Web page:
The white grub is not a species of pest in and of itself, but is the name for the larval stage of various types of beetle, including Japanese beetles, june bugs, and chafers. It is in the larval stage that these pests can be the biggest threat to your garden, as they attack the roots of plants.
Grubs usually are not too much of an issue for flowers and vegetables, due to the fact that their roots are far apart and flower beds are dug up often. Grass, on the other hand, is much more vulnerable to white grubs because grass roots are so close together. Grubs kill grass from the bottom up.
Conventional lawn pesticides tend not to have much effect on grubs, though they can help by killing the adults of the species before they lay eggs. There are special pesticides, however, designed to soak into the soil that can be quite effective at getting at the grubs. These include Merit (imidacloprid) and Mach-2 (halofenozide).
But it’s very possible to avoid using such chemicals at all for the control of lawn grubs. For one thing, there’s a good chance no treatment is really necessary. As mentioned, there’s unlikely to be a white grub problem in a flower or vegetable garden. But it’s really not that common a problem even for grass lawns, though people trying to sell you pesticides might attempt to persuade you otherwise. A Cornell University study conducted in an unusually bad year for grub infestations found that even then only 18% of lawns had a grub problem bad enough to warrant treatment.
So the first thing you need to do is make sure there even is a grub issue worth treating. For signs of lawn grub infestation, look for irregular patches of dead or dying yellow or brown grass in your lawn. Due to root damage, the grass will lift out of the ground easily if you pull on it. The ground may feel soft or spongy.
If this leads you to suspect grubs, peel back one square foot of lawn and check for the little white wormlike grubs. The rule of thumb is if you see eight or more, you have a serious enough infestation to treat. If you see zero to four, don’t bother. If you see five to seven, that’s in a gray area where it’s not a bad idea to treat, but it’s not imperative to do so. What you may want to do in that case is sample one or more additional one foot squares to see if they bring the average over seven or under five.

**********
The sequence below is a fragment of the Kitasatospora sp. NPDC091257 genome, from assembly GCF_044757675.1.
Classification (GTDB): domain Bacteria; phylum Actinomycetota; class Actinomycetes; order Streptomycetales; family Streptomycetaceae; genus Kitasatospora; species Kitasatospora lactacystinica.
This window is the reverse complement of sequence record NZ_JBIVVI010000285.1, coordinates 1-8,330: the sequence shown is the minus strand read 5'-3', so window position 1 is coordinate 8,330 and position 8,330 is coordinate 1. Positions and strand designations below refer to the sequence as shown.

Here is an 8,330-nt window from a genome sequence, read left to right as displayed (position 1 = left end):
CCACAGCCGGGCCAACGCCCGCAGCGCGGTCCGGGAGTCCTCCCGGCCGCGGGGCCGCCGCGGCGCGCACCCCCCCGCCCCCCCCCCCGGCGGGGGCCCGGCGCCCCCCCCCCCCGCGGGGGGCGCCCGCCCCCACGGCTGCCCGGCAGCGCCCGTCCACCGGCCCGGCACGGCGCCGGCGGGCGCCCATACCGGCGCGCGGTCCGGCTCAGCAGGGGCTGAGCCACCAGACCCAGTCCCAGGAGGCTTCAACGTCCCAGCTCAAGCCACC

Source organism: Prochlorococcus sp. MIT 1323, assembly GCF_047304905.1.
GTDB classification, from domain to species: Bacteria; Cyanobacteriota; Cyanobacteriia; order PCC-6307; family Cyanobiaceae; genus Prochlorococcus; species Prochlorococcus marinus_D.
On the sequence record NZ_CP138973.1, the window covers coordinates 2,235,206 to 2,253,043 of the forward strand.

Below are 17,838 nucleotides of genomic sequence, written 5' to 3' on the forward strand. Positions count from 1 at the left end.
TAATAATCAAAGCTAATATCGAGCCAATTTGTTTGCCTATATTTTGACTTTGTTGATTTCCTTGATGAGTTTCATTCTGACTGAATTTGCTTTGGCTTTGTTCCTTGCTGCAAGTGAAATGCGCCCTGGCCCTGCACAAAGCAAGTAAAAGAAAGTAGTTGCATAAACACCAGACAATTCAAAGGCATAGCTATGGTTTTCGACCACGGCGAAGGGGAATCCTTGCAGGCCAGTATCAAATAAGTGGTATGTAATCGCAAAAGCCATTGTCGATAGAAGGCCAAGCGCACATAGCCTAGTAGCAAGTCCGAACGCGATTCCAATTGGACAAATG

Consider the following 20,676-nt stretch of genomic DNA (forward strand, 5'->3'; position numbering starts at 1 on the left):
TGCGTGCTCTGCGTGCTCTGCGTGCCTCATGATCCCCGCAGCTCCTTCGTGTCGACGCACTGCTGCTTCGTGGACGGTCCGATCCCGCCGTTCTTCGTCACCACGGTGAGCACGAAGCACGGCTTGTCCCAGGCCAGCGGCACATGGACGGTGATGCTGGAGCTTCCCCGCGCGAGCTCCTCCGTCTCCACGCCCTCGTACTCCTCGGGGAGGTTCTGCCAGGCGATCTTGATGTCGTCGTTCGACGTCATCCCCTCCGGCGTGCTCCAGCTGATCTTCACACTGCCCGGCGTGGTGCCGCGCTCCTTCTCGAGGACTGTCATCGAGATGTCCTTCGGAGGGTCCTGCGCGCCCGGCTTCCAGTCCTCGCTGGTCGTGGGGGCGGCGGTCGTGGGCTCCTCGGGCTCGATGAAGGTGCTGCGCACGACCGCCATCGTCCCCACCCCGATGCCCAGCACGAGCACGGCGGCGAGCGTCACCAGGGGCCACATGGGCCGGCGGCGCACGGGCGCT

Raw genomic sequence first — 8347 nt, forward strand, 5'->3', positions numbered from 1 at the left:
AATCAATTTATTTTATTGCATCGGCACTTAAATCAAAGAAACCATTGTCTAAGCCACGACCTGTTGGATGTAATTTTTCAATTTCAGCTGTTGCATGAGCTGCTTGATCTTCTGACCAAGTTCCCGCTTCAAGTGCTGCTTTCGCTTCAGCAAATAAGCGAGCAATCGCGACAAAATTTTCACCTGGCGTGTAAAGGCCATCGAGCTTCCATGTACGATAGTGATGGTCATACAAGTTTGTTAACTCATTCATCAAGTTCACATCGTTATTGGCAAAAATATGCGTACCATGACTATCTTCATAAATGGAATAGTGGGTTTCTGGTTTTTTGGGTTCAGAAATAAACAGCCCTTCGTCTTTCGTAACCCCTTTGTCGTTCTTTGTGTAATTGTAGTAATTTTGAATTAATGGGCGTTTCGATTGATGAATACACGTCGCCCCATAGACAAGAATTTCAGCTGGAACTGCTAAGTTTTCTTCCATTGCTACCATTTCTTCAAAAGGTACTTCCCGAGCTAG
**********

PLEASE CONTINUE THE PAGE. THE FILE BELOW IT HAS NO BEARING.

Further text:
But even if treatment is necessary, there is an organic alternative to using chemical pesticides.
The best organic method for dealing with white grubs is by way of their natural predators. Certain parasitic wasps, ants, and ground beetles kill grubs and/or the eggs they hatch from. (Which is one reason against spraying pesticides on your lawn. You typically end up killing more beneficial than harmful insects.)
But you can also buy and apply one of the grub’s natural predators-parasitic nematodes. Nematodes are very tiny worms. Some are good for plants; some are quite harmful. The kind that are parasitic on grubs are highly beneficial to plants in that they kill off the larvae eating their roots.
Follow the instructions that come with the package of nematodes carefully. For one thing, you’ll need to thoroughly water the area of the lawn to be treated, as this enables the nematodes to swim along with the water as it seeps into the soil where they can find white grubs.
White grubs can be addressed-through pesticides or organically through parasitic nematodes-any time of year, however some times are recommended over others based on the life cycle of the grubs. Ideally you’ll want to get them when they’re small, and when they’re closest to the surface. White grubs are smallest from about mid-July through September, and they tend to be closest to the surface during that time and then in March and April. So the best time to treat your lawn is the second half of the summer, and the second best time is March and April.
Doug Green, “Organic Grub Control.” Doug Green’s Simplegiftsfarm.
Arzeena Hamir, “Controlling Lawn Grubs Organically.” Garden Guides.
“White Grubs: Control of White Grub Infestations in Lawns.” Pest Products.